So here's the thing. Ichthyosis is socially and medically challenging. I don't like to complain about it. But that's the reality of it. It is a bitch to live with. After a minor catastrophe today, I got to thinking...it really is an inconvenient condition.
I was doing my washing today. In Melbourne, it's cold and drizzly - not really washing-drying weather. I have been hanging it up on my clothes horse near the heater. My washing machine stopped before the rinse/drain cycle. So I switched the machine off, and set it to the rinse/drain cycle only. It finished, the door opened, and then I hung my washing up.
I thought my washing machine may be suffering from vaseline/skin build up, so I shook some bi-carb in the barrel and set it on a quick cycle. Only this time, when it stopped mid cycle, the machine would not turn off. I had a look at the manual. It seemed my filter was blocked, so I opened it. Whoosh! A flood of water all over. I swore and cried a little.
My $1400 four month old washing machine may be broken. Fuck. I shall call the company tomorrow. It is under warranty. It was $1400. My return trip to America was $1600...
My previous machine lasted less than four years and five seals and then it had to go.
Other than the washing machine here are the other inconveniences of Ichthyosis. I don't care if these gross you out. I'm the one that has to live with them.
- Skin everywhere. On my carpets, in my bed, on my walls after combing my hair, in the speaker and earpiece bits of my phones, in my keyboard, at work, on my clothes, on other people - eek. It looks a bit like mysterious white powder. Sometimes I try and see whether the bigger pieces resemble countries.
- Vaseline everywhere. See above. Particularly difficult when it's on doorknobs and tiles. And washing machines. It's also a particularly obvious pash-rash on the bloke you've been kissing, particularly if he's prone to a bit of acne.
- The cost. It's around $35 a prescription now. I get 10 kg of customised liquid paraffin/soft-white paraffin (which I refer to as Vaseline, because you're familiar with that, and it doesn't seem like I am fueling a hot air balloon, yep) and this lasts around three weeks. When I go overseas, I will need to take 20 kg of the slippery stuff and may have to get it over two scripts. Then there's the antiobiotics, shower and bath stuff and shampoo that is not just off the shelf, antihisthamines, pain killers and bandages. That's a lot of money. There are other products I could use, but I simply can't afford to. There needs to be better financial support for people with chronic illnesses who work full time. A health care card would be nice. I'm talking to YOU, Australian Government.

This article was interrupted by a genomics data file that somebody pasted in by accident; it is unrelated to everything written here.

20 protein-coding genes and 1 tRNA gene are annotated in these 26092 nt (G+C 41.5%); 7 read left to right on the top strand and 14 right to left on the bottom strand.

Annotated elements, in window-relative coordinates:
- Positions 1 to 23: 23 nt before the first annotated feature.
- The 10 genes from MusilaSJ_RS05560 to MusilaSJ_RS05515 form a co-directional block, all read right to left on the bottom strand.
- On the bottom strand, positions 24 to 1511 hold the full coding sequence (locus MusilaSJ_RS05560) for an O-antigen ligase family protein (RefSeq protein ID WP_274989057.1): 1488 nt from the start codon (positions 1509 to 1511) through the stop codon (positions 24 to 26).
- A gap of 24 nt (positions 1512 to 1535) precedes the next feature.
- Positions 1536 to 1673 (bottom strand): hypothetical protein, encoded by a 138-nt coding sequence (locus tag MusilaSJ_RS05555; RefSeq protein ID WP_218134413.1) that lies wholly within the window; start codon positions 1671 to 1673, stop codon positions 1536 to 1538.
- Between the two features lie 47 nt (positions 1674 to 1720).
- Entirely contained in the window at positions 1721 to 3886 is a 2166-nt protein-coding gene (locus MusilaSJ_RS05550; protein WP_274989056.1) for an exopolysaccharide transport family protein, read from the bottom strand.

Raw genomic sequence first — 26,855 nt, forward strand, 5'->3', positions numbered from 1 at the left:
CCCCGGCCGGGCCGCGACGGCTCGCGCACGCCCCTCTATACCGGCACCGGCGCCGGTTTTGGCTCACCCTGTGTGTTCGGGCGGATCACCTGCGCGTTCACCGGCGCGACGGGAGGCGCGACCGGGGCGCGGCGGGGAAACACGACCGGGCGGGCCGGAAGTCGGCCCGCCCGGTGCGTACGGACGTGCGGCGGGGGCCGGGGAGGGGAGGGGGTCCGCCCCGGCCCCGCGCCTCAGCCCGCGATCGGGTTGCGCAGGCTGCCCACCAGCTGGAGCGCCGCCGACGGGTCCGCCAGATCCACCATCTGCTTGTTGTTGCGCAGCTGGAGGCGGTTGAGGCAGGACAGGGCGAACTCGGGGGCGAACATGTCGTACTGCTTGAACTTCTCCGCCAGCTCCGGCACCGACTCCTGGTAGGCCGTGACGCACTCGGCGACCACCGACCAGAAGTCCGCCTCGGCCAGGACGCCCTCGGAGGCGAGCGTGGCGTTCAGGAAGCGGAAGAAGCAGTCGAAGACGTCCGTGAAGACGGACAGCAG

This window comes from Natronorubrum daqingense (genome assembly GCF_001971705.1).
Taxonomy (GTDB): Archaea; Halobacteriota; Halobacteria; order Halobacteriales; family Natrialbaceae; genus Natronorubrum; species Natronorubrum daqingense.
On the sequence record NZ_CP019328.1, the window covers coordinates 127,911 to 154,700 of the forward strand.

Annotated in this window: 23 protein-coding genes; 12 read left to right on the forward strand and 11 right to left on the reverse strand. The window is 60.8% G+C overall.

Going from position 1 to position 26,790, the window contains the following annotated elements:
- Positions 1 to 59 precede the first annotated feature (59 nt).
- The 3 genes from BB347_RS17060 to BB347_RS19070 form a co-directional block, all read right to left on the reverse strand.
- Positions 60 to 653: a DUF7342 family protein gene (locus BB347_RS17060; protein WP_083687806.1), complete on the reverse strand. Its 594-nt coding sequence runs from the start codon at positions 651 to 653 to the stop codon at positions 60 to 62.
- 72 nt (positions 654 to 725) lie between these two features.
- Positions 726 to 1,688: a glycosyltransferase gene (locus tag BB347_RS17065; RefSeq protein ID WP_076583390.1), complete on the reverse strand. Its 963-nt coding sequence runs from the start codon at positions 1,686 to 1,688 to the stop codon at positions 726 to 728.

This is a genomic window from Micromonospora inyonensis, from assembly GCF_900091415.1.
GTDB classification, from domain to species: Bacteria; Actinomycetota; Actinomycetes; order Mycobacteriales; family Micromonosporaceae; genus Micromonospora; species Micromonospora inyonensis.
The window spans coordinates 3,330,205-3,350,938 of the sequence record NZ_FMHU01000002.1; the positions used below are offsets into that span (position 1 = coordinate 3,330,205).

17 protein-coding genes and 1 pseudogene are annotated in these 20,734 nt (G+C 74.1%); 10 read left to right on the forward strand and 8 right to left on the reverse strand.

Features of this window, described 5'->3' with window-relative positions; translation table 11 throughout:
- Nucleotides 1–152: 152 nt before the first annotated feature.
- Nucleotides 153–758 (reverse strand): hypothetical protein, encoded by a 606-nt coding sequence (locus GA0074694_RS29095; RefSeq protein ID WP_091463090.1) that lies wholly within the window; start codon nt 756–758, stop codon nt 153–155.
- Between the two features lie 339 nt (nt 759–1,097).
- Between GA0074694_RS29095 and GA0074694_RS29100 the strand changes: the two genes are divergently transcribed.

- The temperature thing. I am usually cold. Even on warm days. And when it's over 30 degrees, I can't cope. I get a few people being judgey about my temperature. "But you're ALWAYS cold, your thermostat is silly". Yes, yes it is. But I can't help for it. It is particularly difficult when people want to sit outside and I am too hot or too cold for it, or it is too sunny or windy for me. And it's very difficult being in the company of a menopausal woman. She just wants the window open and the aircon on ALL THE TIME. Not ageist, just writing from experience.
- Not having eyebrows and eyelashes. Other than the lack of framing of my face (and this beautiful face ought to be framed) a lack of brows and lashes means that lots of stuff gets in my eyes. Dust. Hair. Dirt. On the upside, I don't have ANY body hair, and I save a bit on beautician stuff. Win. Ish.
- The pain. When it hurts to stand, sit, have blankets on, when my legs are hit by my shopping bags or someone else's body or belongings, when I bump into things, when I accidentally scratch myself so I bleed, when someone else accidentally scratches me. The pain... And the time off work because of the pain.
- The time it takes to get ready. I have cut down my preparation time a great deal. I can get ready in half an hour now. But it I want to look really fabulous, it takes time. There's the showering, washing face, putting cream on my whole body, walking around naked a bit til it soaks in, patting the excess off, getting dressed (sometimes carefully), combing scale from scalp, doing hair, smoothing Vaseline on face... Sometimes I will get ready in the early afternoon so I am less red for going out at night. I was listening to an interview with a man who has a similar condition, and he said it takes him three hours to get ready. If he has to be ready for a 9 am appointment, he will get up at 4.30 am! NOW THAT'S INCONVENIENT and a lot of time taken to get ready, and he's not even a woman!
- The whole looking different thing. Think of the time when you walked out of the house with your skirt tucked into your undies, or got a particularly bad case of sunburn. Or when you dated a Really Attractive Person. The sniggers. The questions. The turns of the head. The gaping jaws. That's my life.
PS: May is Ichthyosis Awareness Month. The Foundation of Ichthyosis and Related Skin Types (FIRST) is doing a great job in promoting it. Visit FIRST for more information.